School of the Flower
Download links and information about School of the Flower by Six Organs Of Admittance. This album was released in 2005 and it belongs to Rock, Indie Rock, Alternative genres. It contains 8 tracks with total duration of 39:42 minutes.
|Artist:||Six Organs Of Admittance|
|Genre:||Rock, Indie Rock, Alternative|
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|1.||Eighth Cognition / All You've Left||5:22|
|2.||Words for Two||1:40|
|4.||Procession of Cherry Blossom Spirits||3:30|
|6.||School of the Flower||13:31|
|7.||Thicker Than a Smokey||3:12|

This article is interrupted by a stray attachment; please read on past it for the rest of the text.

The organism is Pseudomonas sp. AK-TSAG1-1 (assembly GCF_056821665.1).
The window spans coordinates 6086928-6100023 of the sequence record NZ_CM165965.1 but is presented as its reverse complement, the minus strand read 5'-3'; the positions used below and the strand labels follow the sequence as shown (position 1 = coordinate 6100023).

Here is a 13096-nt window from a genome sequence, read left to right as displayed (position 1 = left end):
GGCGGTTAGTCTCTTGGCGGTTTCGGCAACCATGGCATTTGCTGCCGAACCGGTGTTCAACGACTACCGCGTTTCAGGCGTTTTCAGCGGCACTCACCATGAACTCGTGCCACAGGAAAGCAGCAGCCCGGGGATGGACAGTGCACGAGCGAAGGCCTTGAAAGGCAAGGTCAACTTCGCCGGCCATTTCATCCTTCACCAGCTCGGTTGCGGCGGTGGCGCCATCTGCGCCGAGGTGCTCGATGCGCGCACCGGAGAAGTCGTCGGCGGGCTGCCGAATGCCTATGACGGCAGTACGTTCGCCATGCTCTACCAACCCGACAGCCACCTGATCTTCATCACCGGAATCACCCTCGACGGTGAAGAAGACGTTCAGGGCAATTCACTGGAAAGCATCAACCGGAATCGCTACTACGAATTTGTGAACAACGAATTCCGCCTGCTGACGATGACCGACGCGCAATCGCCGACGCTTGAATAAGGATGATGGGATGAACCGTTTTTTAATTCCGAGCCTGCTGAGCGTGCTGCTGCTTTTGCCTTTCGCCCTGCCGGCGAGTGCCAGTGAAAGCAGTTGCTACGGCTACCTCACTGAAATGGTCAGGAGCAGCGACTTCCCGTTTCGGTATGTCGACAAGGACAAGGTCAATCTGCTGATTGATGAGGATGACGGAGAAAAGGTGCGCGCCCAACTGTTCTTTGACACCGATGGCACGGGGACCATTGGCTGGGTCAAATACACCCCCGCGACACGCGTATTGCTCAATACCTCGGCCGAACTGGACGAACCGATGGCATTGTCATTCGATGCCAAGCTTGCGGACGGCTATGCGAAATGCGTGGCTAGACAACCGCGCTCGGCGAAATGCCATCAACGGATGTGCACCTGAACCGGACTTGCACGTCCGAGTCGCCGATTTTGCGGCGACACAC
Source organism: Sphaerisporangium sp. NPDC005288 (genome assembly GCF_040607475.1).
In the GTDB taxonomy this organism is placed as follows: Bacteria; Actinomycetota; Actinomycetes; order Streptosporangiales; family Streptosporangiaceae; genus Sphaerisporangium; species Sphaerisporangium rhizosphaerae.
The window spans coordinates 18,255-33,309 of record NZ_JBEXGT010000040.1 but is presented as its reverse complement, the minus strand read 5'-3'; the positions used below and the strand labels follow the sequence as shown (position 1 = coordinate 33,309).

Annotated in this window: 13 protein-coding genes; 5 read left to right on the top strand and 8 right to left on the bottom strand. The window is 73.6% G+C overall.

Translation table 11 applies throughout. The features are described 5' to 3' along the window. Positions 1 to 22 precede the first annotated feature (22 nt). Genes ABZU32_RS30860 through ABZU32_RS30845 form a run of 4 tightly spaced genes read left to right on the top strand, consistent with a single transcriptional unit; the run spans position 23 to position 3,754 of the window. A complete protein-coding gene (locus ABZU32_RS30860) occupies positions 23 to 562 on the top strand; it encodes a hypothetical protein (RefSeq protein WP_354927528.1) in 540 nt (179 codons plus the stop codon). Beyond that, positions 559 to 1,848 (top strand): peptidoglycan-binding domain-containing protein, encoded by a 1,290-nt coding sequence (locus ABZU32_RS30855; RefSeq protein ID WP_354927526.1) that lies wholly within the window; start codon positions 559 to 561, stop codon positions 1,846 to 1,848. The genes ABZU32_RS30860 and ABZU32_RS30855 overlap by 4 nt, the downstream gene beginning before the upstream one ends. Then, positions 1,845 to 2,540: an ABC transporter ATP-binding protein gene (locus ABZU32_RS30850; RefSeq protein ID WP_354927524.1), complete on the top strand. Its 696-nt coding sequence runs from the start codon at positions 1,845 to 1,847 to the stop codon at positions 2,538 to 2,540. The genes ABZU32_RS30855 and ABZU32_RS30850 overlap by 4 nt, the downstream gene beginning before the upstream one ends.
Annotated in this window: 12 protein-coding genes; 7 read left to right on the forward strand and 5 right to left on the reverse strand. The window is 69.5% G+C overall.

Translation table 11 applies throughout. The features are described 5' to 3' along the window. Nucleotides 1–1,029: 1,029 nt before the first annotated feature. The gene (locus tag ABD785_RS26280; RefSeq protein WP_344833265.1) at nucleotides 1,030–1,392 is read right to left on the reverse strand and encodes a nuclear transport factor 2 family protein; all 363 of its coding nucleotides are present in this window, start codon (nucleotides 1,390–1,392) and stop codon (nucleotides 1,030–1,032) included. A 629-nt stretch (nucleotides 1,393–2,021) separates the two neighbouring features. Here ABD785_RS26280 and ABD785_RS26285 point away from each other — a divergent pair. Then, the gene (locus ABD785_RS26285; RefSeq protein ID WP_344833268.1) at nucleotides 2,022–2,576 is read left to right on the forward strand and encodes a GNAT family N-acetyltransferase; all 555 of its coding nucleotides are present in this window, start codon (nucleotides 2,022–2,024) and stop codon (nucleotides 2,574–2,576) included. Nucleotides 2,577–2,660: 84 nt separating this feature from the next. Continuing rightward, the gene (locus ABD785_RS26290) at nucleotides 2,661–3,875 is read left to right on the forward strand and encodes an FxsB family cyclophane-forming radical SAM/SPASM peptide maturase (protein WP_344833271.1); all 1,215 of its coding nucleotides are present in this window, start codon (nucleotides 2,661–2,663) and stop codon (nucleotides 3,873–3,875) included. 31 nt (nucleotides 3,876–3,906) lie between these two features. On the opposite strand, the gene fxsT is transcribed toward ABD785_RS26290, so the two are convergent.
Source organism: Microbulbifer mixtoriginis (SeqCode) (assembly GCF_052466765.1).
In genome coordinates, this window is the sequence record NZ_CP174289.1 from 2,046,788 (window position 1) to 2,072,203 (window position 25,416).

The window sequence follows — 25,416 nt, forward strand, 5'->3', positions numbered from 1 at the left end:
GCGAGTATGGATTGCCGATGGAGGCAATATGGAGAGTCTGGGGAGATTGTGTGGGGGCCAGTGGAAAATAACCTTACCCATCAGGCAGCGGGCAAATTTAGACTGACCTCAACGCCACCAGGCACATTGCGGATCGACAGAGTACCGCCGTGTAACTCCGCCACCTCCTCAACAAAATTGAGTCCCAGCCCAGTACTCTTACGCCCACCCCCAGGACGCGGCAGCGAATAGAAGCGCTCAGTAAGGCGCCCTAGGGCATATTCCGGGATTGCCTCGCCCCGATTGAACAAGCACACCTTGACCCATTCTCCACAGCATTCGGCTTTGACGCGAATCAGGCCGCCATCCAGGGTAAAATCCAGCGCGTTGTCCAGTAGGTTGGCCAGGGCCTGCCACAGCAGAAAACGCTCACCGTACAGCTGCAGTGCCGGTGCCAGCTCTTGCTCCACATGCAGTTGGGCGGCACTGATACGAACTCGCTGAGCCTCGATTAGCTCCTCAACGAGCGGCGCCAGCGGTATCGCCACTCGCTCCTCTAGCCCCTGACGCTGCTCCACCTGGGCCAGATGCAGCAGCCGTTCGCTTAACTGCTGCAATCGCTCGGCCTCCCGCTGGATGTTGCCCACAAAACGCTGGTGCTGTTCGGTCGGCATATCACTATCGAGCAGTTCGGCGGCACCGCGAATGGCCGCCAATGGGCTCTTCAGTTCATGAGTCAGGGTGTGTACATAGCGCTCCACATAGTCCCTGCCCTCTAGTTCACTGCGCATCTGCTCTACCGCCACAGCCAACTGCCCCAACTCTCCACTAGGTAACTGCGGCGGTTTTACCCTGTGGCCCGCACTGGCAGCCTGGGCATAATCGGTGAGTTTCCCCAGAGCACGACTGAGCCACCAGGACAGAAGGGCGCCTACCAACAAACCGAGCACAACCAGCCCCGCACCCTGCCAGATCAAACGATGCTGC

Ben Chasny has had a busy 21st century thus far. He's had six new recordings come out since the year 2000 and two others reissued, and he's become a full-time recording and touring member of Comets On Fire. School of the Flower stands somewhere between Compathia and For Octavio Paz, a mysterious, beautifully executed series of airy yet mysterious vocal and instrumental songs that put Chasny's elliptical guitar playing front and center (as has become the norm, he also plays organ and sings) and are draped in Chris Corsano's darkly textured percussion and organ work. The album kicks off with "Eighth Cognition/All You've Left," with free jazz drumming skittering around the forefront with a series of droning organ chords and skeletal single-note runs before it all gives way to a tenderly played acoustic guitar introducing Chasny's lilting vocal. "Saint Cloud" features a gently chanted vocal just beneath layered six- and 12-string guitars and droning electric sounds that develop into a controlled roar near the tune's end. The hinge piece on this set is the 13-and-a-half-minute title track. It begins with a hypnotic guitar pattern that gets doubled and then tripled up and sprawls into the stratosphere of wailing psychedelic electric guitars, spare percussion, and noise before winding down and dissembling itself into silence. Another standout is "Thicker Than a Smokey," a cover by the obscure (and apparently vanished) psychedelic-era folksinger Gary Higgins from his Red Hash album. It's an oddity here because it is so utterly straightforward as a piece of psych-folk, like it could have been on a Stephen Stills solo outtakes record. In all, School of the Flower is another step in a remarkable journey. It is full of emotion yet never sophomoric, it is full of aural poetry and never pretentious, and it is full of that certain mercurial grace that makes each new offering from Six Organs of Admittance something wholly other and an essential listen.